Much of the talk about yoga is directed at adults. The benefits to health, concentration,
fitness, stress relief, sleep, and managing emotions. But it’s important we don’t overlook the
wonderful benefits yoga can provide our kids.
Kids today are often very busy. There is a lot of work to do at school and
much less play. There are lots of
organized activities and much less free time.
At the most basic level, yoga and meditation give kids a chance to use
their bodies through movement and listen to or still their minds. All this can translate to a new way to play, increase
body awareness, strength and balance development, manage stress and anxiety,
practice and develop emotional awareness, and simply be content. Just as for adults, the benefits are numerous
and deeply transformative. Try some
simple practices at home.
Yoga: Practice your favorite pose with your
child. Keep it relatively simple in
terms of balance and flexibility. Bonus
points if you and find a way to gently touch, like holding hands or the child
sitting in your lap. My favorite to do
with my kids is tree pose. Its
challenging and fun, and you can even pretend to be a tree, maybe swaying you
branches in the “wind”.
Meditation: Have your child sit or lay down comfortably with
their eyes closed. Invite them to
breathe gently and deeply, becoming very relaxed. Take them through a guided meditation. You can find great guided meditations online,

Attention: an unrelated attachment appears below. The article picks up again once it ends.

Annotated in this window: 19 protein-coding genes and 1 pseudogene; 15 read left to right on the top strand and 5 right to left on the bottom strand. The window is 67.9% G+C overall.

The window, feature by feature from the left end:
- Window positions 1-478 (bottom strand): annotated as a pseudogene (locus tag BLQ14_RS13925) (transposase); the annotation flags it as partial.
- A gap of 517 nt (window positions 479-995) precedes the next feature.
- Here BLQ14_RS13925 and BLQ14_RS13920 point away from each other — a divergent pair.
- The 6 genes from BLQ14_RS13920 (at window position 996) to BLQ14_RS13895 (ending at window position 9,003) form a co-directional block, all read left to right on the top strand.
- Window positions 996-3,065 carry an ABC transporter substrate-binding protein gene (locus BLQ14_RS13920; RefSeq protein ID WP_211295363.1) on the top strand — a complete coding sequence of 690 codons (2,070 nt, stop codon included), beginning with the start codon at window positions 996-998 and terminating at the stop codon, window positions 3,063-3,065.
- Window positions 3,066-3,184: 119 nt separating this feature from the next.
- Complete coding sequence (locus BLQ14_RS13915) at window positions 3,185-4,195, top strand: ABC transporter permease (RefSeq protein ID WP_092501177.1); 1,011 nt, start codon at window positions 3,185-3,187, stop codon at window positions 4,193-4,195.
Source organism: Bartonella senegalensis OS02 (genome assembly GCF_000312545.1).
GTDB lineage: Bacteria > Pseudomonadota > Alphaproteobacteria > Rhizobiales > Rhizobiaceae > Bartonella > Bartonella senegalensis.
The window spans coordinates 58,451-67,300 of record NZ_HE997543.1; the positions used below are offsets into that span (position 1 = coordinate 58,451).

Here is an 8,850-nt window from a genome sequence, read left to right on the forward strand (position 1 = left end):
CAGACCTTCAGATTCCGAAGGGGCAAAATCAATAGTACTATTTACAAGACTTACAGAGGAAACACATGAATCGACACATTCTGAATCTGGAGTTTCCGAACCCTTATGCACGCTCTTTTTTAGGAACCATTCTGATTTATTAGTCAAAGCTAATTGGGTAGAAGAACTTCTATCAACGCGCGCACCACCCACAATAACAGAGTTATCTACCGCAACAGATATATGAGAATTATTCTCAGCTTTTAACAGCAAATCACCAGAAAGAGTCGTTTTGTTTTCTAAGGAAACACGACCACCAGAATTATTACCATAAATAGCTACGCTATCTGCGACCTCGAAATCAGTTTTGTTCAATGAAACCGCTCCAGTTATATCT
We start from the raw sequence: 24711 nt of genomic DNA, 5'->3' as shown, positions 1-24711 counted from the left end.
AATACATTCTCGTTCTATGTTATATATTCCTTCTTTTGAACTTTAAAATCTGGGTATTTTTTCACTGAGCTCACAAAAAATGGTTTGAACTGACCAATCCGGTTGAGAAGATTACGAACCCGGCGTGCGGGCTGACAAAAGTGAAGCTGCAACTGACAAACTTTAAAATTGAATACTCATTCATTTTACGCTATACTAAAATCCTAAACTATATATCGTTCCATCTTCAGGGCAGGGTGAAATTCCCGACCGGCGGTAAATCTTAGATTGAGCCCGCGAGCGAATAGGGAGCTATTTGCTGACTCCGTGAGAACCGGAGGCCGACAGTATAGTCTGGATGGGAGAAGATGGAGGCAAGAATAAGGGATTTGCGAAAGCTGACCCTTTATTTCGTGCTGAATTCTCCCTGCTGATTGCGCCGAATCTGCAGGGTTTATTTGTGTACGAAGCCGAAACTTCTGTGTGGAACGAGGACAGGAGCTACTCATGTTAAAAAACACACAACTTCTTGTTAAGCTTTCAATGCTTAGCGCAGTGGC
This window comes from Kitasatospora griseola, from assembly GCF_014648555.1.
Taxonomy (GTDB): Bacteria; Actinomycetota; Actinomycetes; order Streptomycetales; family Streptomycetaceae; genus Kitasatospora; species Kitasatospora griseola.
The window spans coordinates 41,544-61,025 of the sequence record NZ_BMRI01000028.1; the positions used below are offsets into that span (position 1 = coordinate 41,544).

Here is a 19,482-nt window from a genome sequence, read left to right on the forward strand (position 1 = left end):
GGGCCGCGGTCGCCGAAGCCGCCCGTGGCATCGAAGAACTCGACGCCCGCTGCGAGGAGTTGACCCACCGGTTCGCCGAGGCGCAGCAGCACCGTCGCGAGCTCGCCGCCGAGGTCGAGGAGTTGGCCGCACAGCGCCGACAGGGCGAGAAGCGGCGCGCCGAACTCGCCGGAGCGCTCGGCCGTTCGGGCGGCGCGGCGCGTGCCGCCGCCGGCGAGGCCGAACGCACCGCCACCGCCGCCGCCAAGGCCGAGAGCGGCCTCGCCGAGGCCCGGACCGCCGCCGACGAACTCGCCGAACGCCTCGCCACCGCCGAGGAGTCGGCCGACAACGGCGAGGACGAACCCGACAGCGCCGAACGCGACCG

or create one on your own. Some ideas
for creating your own is to have them imagine they are a cloud, a leaf, a
butterfly, or a bird. Let them imagine
where they are, what it looks like, how it feels, what they see. They can create their own journey. You can extend this by giving them time after
to translate their experience into a journal writing or art activity.
Breath: Bunny breath is an amazing tool to use to
help toddlers and preschoolers calm down when they are upset or having a
tantrum. The key is to practice
when they are calm and willing and make it fun. I am speaking from experience when I say it
can work. Start with teaching your child
to take 3 quick breaths in through the nose, then follow with one long exhale
out the mouth. Repeat a few times and
you’ll notice the child will begin to calm.
It’s really rather amazing, as this breathing technique mimics the sensations
and release of tension that comes from a good cry, so you truly feel much
better afterwards. (It’s great for
adults too, when you are feeling overwhelmed or stressed!)
It is a great gift to the next generation to teach them to
be present in the moment and aware of not only their emotions and feelings, but
their reactions to them as well.
How do you bring yoga and meditation to your kids?
(This is part of a series of blog installments
for the A to Z Challenge. I will be covering each letter of the alphabet
as it applies to the practice of yoga, meditation, and self-inquiry.)